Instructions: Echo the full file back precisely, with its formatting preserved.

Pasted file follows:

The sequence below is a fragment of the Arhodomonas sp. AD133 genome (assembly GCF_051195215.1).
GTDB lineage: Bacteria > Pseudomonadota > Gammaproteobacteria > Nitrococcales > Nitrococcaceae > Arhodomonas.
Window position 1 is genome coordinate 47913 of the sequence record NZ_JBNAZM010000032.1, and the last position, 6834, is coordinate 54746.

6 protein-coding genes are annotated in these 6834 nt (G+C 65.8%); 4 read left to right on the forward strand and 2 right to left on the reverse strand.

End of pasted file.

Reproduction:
The sequence below is a fragment of the Arhodomonas sp. AD133 genome (assembly GCF_051195215.1).
GTDB lineage: Bacteria > Pseudomonadota > Gammaproteobacteria > Nitrococcales > Nitrococcaceae > Arhodomonas.
Window position 1 is genome coordinate 47913 of the sequence record NZ_JBNAZM010000032.1, and the last position, 6834, is coordinate 54746.

6 protein-coding genes are annotated in these 6834 nt (G+C 65.8%); 4 read left to right on the forward strand and 2 right to left on the reverse strand.